As a wine amateur you have bought bottles that require long-term storage. Perhaps you purchased the latest vintage of our Château La Rose Perrière during your visit to our vineyard? Our signature wine is, like many red wines, a wine to keep. This means that it can easily be stored for around ten years.
To create a wine cellar in optimal conditions that will help reveal the full aromatic potential of your wines, you should follow a few rules and recommendations that we have chosen to share with you. Let us guide you for the preservation of your bottles before tasting.
The wine ageing process strongly depends on its direct environment. It is therefore essential to choose the right location for your wine bottles depending, of course, on the nature of your home. Whether you live in a house or in an apartment, options exist.
The first choice is obvious: the basement cellar. Cellar of your house or the private cellar to which you have access in your building. If you don't have a cellar in the basement, maybe your neighbor has one that they do not use?
In big cities, like storage rooms, wine cellars are available for rental by professionals or individuals. Be careful, however, to be sure about the seriousness of these companies via their digital reputation or by asking those around you.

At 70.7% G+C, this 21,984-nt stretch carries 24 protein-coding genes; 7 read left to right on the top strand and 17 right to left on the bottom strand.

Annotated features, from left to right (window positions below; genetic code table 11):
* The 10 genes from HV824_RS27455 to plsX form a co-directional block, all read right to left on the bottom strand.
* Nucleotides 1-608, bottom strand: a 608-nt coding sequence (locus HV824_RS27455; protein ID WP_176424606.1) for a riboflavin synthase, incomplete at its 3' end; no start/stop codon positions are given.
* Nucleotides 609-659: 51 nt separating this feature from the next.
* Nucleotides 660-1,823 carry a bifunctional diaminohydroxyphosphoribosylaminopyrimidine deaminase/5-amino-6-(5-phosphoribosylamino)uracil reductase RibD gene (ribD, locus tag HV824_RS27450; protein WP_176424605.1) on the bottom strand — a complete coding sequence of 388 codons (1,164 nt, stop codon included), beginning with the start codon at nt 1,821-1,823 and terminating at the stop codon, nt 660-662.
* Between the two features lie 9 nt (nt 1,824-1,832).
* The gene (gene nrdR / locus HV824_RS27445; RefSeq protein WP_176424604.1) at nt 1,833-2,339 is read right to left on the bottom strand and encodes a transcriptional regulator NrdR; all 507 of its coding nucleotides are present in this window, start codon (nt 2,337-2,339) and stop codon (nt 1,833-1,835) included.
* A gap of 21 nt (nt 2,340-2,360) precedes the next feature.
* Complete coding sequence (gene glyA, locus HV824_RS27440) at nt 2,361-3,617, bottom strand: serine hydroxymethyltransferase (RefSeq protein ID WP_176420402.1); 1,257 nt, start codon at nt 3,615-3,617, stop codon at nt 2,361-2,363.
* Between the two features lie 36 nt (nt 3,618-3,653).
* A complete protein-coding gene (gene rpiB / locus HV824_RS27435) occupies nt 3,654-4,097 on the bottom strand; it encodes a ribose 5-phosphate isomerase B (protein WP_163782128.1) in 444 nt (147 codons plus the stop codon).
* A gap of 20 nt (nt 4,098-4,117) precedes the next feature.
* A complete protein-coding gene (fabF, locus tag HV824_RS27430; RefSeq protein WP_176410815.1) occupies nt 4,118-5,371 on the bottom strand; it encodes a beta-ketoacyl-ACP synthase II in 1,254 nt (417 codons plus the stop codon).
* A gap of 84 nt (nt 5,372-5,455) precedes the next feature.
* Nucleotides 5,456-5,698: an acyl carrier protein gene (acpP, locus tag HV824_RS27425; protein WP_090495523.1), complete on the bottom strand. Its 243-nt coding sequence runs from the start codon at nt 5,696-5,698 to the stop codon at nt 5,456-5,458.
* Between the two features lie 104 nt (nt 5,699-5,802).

If the cellar in the basement is not an option, you can choose to store your bottles in an ageing wine cellar (furniture) in a room with little natural lighting or in a room that you use infrequently.
Here is a question that wine lovers regularly ask themselves: how to place your wine bottles to ensure optimal conservation? Practices diverge but the effects of long-term conservation to be taken into account remain the same: the risk that the cork will dry out, shrink or even crumble, thus becoming permeable to air and influencing the quality of the wine ; and the risk that the deposit forming naturally at the bottom of the wine bottle by the sedimentation of pigments and the degradation of tannins is too great.
To prevent this to happen, the rule is lay wine bottles down, so that wine remains in contact with the cork. This will remain impermeable to air, thus avoiding oxidation of the wine caused by the entry of air into the bottle.
An other possibility is recommended by some studies: the oblique position, or lying slightly inclined. This position allows part of the cork to remain in contact with the air pocket contained in the bottle.
There is an exception to horizontal storage for Champagnes and other sparkling wines which should support vertical storage in the same way as fortified spirits and wines such as porto.
The evolution of wine in the bottle is directly linked to the temperature of the room or cellar in which it is stored. Indeed, wine is a living product, the temperature affects its quality and its speed of maturation. The higher the temperature, the faster it will evolve.